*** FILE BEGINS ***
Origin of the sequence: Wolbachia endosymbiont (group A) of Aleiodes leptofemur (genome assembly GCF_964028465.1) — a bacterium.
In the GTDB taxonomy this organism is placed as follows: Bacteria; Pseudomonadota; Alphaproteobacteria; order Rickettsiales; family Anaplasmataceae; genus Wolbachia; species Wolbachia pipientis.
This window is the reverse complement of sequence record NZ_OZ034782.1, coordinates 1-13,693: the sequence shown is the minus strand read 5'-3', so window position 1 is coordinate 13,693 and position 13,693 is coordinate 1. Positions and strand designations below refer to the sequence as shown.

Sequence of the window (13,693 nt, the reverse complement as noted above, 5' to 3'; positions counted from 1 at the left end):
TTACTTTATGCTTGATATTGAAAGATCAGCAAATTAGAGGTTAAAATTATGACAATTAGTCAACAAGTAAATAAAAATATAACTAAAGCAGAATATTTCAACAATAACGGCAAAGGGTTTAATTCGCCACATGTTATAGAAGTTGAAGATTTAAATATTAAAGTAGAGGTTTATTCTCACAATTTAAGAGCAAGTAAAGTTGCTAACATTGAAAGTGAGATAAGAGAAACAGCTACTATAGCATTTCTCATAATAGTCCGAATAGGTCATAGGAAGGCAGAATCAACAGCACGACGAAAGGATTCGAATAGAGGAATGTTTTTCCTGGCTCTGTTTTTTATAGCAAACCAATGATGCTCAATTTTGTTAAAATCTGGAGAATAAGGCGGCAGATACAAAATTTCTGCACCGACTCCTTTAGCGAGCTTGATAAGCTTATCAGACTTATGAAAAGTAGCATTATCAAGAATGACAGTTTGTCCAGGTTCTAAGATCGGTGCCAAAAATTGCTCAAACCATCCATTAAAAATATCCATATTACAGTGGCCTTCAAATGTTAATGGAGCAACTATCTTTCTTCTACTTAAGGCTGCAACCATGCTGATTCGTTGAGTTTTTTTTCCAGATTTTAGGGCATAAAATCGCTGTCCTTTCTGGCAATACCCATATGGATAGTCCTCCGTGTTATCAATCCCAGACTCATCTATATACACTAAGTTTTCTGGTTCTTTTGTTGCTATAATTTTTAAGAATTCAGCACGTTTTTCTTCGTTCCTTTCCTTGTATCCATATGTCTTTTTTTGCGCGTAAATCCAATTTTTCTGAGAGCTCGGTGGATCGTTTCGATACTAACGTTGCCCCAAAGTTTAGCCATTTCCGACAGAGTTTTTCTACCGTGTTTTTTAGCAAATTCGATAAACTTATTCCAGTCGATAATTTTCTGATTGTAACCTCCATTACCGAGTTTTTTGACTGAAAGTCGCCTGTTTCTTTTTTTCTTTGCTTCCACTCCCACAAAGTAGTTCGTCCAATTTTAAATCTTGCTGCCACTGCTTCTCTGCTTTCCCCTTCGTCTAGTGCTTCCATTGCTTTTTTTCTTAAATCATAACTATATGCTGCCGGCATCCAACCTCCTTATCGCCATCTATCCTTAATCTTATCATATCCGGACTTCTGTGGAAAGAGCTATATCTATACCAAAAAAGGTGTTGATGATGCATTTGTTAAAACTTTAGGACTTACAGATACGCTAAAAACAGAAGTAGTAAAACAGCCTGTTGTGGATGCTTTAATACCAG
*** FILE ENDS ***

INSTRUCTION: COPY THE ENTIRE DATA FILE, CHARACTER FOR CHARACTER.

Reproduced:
Origin of the sequence: Wolbachia endosymbiont (group A) of Aleiodes leptofemur (genome assembly GCF_964028465.1) — a bacterium.
In the GTDB taxonomy this organism is placed as follows: Bacteria; Pseudomonadota; Alphaproteobacteria; order Rickettsiales; family Anaplasmataceae; genus Wolbachia; species Wolbachia pipientis.
This window is the reverse complement of sequence record NZ_OZ034782.1, coordinates 1-13,693: the sequence shown is the minus strand read 5'-3', so window position 1 is coordinate 13,693 and position 13,693 is coordinate 1. Positions and strand designations below refer to the sequence as shown.

Sequence of the window (13,693 nt, the reverse complement as noted above, 5' to 3'; positions counted from 1 at the left end):
TTACTTTATGCTTGATATTGAAAGATCAGCAAATTAGAGGTTAAAATTATGACAATTAGTCAACAAGTAAATAAAAATATAACTAAAGCAGAATATTTCAACAATAACGGCAAAGGGTTTAATTCGCCACATGTTATAGAAGTTGAAGATTTAAATATTAAAGTAGAGGTTTATTCTCACAATTTAAGAGCAAGTAAAGTTGCTAACATTGAAAGTGAGATAAGAGAAACAGCTACTATAGCATTTCTCATAATAGTCCGAATAGGTCATAGGAAGGCAGAATCAACAGCACGACGAAAGGATTCGAATAGAGGAATGTTTTTCCTGGCTCTGTTTTTTATAGCAAACCAATGATGCTCAATTTTGTTAAAATCTGGAGAATAAGGCGGCAGATACAAAATTTCTGCACCGACTCCTTTAGCGAGCTTGATAAGCTTATCAGACTTATGAAAAGTAGCATTATCAAGAATGACAGTTTGTCCAGGTTCTAAGATCGGTGCCAAAAATTGCTCAAACCATCCATTAAAAATATCCATATTACAGTGGCCTTCAAATGTTAATGGAGCAACTATCTTTCTTCTACTTAAGGCTGCAACCATGCTGATTCGTTGAGTTTTTTTTCCAGATTTTAGGGCATAAAATCGCTGTCCTTTCTGGCAATACCCATATGGATAGTCCTCCGTGTTATCAATCCCAGACTCATCTATATACACTAAGTTTTCTGGTTCTTTTGTTGCTATAATTTTTAAGAATTCAGCACGTTTTTCTTCGTTCCTTTCCTTGTATCCATATGTCTTTTTTTGCGCGTAAATCCAATTTTTCTGAGAGCTCGGTGGATCGTTTCGATACTAACGTTGCCCCAAAGTTTAGCCATTTCCGACAGAGTTTTTCTACCGTGTTTTTTAGCAAATTCGATAAACTTATTCCAGTCGATAATTTTCTGATTGTAACCTCCATTACCGAGTTTTTTGACTGAAAGTCGCCTGTTTCTTTTTTTCTTTGCTTCCACTCCCACAAAGTAGTTCGTCCAATTTTAAATCTTGCTGCCACTGCTTCTCTGCTTTCCCCTTCGTCTAGTGCTTCCATTGCTTTTTTTCTTAAATCATAACTATATGCTGCCGGCATCCAACCTCCTTATCGCCATCTATCCTTAATCTTATCATATCCGGACTTCTGTGGAAAGAGCTATATCTATACCAAAAAAGGTGTTGATGATGCATTTGTTAAAACTTTAGGACTTACAGATACGCTAAAAACAGAAGTAGTAAAACAGCCTGTTGTGGATGCTTTAATACCAG